This Week in Europe: Migration Deals and Reforms

, by Radu Dumitrescu

This Week in Europe: Migration Deals and Reforms

Members of the TNF team recount big events from Europe from the past week, and point attention to news that may have passed notice. What did we miss? Comment on our Facebook page at http://facebook.com/thenewfederalist.eu !

Erdogan wins new term

This week, Turkish President Recep Tayyip Erdogan won a new 5-year term. It was the first time that both parliamentary and presidential elections were held simultaneously. With 52.55% of the votes, the man that has been dubbed “the sultan” by his critics is set to stay in power until 2023. In the parliament, his party, the AKP, lost majority by itself. However, the score received by its coalition partner, the Nationalist Movement Party (MHP) means that no change will occur in the legislative either. The opposition, most of all the secularist Republican People’s Party (CHP), contests the results, especially as the the news agency Anadolu broadcasted the vote count while it was ongoing and showed a high percentage for Erdogan from the start.

Harley-Davidson hit by EU tariffs

On Monday, motorbike producer Harley Davidson released a statement saying that it will be moving some of its production capacities outside the United States in order to preserve access to the European Market. The move comes after the EU imposed a retaliatory tariff of 25% on motorbikes shipped from the United States. As Europe is the largest export market for the company, with nearly 40,000 bikes sold in 2017, the tariff would represent a major hit. In the recent period, U.S. President Donald Trump inaugurated a trade war with previous partners such as Canada, China and the EU, attracting retaliatory tariffs from all of them.

Romanian government survives no-confidence vote

In Romania, the ruling Social Democrat-ALDE government, which has seen massive protests for over a year, has survived a no confidence vote in the parliament. The motion was backed by only 166 MPs, with 233 needed to pass. While the opposition blamed it for catering to the wishes of the prosecuted and convicted party leader Liviu Dragnea and for sheer incompetence, the government of Viorica Dăncilă nevertheless survived. In the parliament, the same coalition has also come under fire for controversial changes to the judiciary which have attracted criticism from the European Commission and the Council of Europe. Also this week, 12 states, among which the United States, Germany and France, published a public message through their embassies in Romania warning that the recent changes could “impede international law enforcement cooperation”.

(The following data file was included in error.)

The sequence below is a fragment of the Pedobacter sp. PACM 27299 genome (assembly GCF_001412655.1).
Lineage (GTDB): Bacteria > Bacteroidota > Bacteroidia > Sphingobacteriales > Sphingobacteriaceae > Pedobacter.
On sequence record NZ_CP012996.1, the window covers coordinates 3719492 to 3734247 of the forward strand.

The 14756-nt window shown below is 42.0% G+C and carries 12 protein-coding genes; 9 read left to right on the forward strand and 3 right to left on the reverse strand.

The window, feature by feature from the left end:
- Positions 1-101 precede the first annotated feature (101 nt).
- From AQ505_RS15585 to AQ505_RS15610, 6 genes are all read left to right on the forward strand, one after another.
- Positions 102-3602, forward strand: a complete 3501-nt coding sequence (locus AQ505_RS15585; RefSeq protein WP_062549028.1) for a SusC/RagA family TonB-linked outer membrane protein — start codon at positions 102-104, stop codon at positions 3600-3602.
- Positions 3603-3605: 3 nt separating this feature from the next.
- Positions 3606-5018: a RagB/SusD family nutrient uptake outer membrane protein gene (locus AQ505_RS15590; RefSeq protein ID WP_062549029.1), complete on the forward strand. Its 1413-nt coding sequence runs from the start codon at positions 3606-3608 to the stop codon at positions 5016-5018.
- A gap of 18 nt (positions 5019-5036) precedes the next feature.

Babiš sworn in as Czech PM

This Wednesday, Czech President Milos Zeman appointed Andrej Babiš as Prime Minister of the Czech Republic, ending 8 months of political deadlock that followed the no-confidence vote that took down the first Babiš government. This time, the billionaire businessman swore to defend the country against migration, corruption, waste and bureaucracy. Both Zeman and the new PM are supporters of reinforcing the external borders and of keeping migrants in countries of the Middle East and Africa. The president actually took part in bringing together a viable coalition in the parliament, bridging between Babiš’s ANO and his former party, the center-left Social Democrats. With only 93 out of 200 deputies, however, the two parties are counting on support from the 15 deputies of the Communist Party at the next confidence vote - that of July 11th.

Strengthened EU protections for travellers take effect

On July 1st, EU consumer rules will come into force, just in time for the summer travel season. The new rules are an update to existing ones - the EU Package Travel Directive - and include combinations of flights and hotels booked online. The expanded protections make it so an airline selling hotel accommodations will have to be subjected to the same rules as a tour operator. The new updated rules come to protect travellers in the event of bankruptcy of a travel vendor. Moreover, travelers will be able to cancel or demand refunds if tour operators will seek to impose additional costs and price increases because of changes in market conditions.

EU leaders agree on migration policies

This week, after an all-night session, EU leaders came up with a migration deal based on the cooperation of several states. The deal will create new centers for housing and processing migrants but falls short of completely rehauling the Union’s asylum rules. However, signs of an European consensus on migration policy can be already seen, and the biggest winner is Chancellor Angela Merkel, who was seeing increased pressure on the issue. A careful balance between coastline countries and anti-migration interior ministers - especially in Italy, Austria and Germany -, the deal brought relief to a strained EU.

Eurozone reformed to deal with financial shocks

Dubbed “the mother of all summits” due to the immense number of issues it covered, June’s European Council, although focused on migration, also dealt with the reform of the eurozone. On the initiative of French president Emmanuel Macron and German Chancellor Angela Merkel, European leaders backed the fund that oversees failed backs with the European Stability Mechanism, the eurozone bailout body. The reform is considered minimal, but it represents another stage in the eurozone-centered talks between the two leaders and between them and the Union.

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